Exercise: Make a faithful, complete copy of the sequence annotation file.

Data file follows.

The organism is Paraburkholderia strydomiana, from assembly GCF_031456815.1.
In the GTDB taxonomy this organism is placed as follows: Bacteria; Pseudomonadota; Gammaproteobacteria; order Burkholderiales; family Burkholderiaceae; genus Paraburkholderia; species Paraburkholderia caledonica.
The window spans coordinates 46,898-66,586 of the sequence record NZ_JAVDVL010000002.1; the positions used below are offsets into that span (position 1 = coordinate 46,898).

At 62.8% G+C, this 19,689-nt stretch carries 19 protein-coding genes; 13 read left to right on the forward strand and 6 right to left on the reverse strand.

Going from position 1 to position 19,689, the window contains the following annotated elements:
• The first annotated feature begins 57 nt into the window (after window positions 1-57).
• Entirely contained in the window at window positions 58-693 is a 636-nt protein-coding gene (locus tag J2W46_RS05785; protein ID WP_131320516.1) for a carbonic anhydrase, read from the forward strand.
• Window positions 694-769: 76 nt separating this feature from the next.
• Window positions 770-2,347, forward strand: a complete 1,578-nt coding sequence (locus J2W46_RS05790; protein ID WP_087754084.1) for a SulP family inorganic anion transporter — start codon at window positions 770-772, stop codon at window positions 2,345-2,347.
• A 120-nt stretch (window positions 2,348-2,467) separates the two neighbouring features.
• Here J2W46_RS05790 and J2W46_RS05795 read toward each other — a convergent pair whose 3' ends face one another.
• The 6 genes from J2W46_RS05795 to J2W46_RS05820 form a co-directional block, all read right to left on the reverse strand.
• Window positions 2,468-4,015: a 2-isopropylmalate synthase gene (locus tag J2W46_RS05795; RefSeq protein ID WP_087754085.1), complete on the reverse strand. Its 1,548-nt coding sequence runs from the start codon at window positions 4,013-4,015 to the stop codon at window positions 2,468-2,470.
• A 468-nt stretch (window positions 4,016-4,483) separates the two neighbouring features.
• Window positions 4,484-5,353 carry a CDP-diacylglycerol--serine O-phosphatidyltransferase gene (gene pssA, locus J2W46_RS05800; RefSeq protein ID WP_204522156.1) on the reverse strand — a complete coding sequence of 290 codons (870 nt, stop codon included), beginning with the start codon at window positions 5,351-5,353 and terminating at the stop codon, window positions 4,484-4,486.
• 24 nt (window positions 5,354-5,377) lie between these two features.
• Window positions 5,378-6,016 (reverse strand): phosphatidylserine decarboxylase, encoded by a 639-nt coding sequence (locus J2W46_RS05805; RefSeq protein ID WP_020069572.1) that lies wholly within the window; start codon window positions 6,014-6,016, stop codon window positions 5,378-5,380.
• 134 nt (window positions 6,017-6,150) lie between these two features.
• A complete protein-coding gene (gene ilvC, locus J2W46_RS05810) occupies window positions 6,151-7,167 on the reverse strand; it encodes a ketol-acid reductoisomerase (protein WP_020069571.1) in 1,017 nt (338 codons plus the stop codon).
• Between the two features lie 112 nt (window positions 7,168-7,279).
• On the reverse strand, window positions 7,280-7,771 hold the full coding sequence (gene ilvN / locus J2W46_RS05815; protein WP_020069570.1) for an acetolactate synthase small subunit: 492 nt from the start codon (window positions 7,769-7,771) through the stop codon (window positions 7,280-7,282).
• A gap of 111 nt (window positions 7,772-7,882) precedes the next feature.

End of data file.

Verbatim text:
The organism is Paraburkholderia strydomiana, from assembly GCF_031456815.1.
In the GTDB taxonomy this organism is placed as follows: Bacteria; Pseudomonadota; Gammaproteobacteria; order Burkholderiales; family Burkholderiaceae; genus Paraburkholderia; species Paraburkholderia caledonica.
The window spans coordinates 46,898-66,586 of the sequence record NZ_JAVDVL010000002.1; the positions used below are offsets into that span (position 1 = coordinate 46,898).

At 62.8% G+C, this 19,689-nt stretch carries 19 protein-coding genes; 13 read left to right on the forward strand and 6 right to left on the reverse strand.

Going from position 1 to position 19,689, the window contains the following annotated elements:
• The first annotated feature begins 57 nt into the window (after window positions 1-57).
• Entirely contained in the window at window positions 58-693 is a 636-nt protein-coding gene (locus tag J2W46_RS05785; protein ID WP_131320516.1) for a carbonic anhydrase, read from the forward strand.
• Window positions 694-769: 76 nt separating this feature from the next.
• Window positions 770-2,347, forward strand: a complete 1,578-nt coding sequence (locus J2W46_RS05790; protein ID WP_087754084.1) for a SulP family inorganic anion transporter — start codon at window positions 770-772, stop codon at window positions 2,345-2,347.
• A 120-nt stretch (window positions 2,348-2,467) separates the two neighbouring features.
• Here J2W46_RS05790 and J2W46_RS05795 read toward each other — a convergent pair whose 3' ends face one another.
• The 6 genes from J2W46_RS05795 to J2W46_RS05820 form a co-directional block, all read right to left on the reverse strand.
• Window positions 2,468-4,015: a 2-isopropylmalate synthase gene (locus tag J2W46_RS05795; RefSeq protein ID WP_087754085.1), complete on the reverse strand. Its 1,548-nt coding sequence runs from the start codon at window positions 4,013-4,015 to the stop codon at window positions 2,468-2,470.
• A 468-nt stretch (window positions 4,016-4,483) separates the two neighbouring features.
• Window positions 4,484-5,353 carry a CDP-diacylglycerol--serine O-phosphatidyltransferase gene (gene pssA, locus J2W46_RS05800; RefSeq protein ID WP_204522156.1) on the reverse strand — a complete coding sequence of 290 codons (870 nt, stop codon included), beginning with the start codon at window positions 5,351-5,353 and terminating at the stop codon, window positions 4,484-4,486.
• 24 nt (window positions 5,354-5,377) lie between these two features.
• Window positions 5,378-6,016 (reverse strand): phosphatidylserine decarboxylase, encoded by a 639-nt coding sequence (locus J2W46_RS05805; RefSeq protein ID WP_020069572.1) that lies wholly within the window; start codon window positions 6,014-6,016, stop codon window positions 5,378-5,380.
• 134 nt (window positions 6,017-6,150) lie between these two features.
• A complete protein-coding gene (gene ilvC, locus J2W46_RS05810) occupies window positions 6,151-7,167 on the reverse strand; it encodes a ketol-acid reductoisomerase (protein WP_020069571.1) in 1,017 nt (338 codons plus the stop codon).
• Between the two features lie 112 nt (window positions 7,168-7,279).
• On the reverse strand, window positions 7,280-7,771 hold the full coding sequence (gene ilvN / locus J2W46_RS05815; protein WP_020069570.1) for an acetolactate synthase small subunit: 492 nt from the start codon (window positions 7,769-7,771) through the stop codon (window positions 7,280-7,282).
• A gap of 111 nt (window positions 7,772-7,882) precedes the next feature.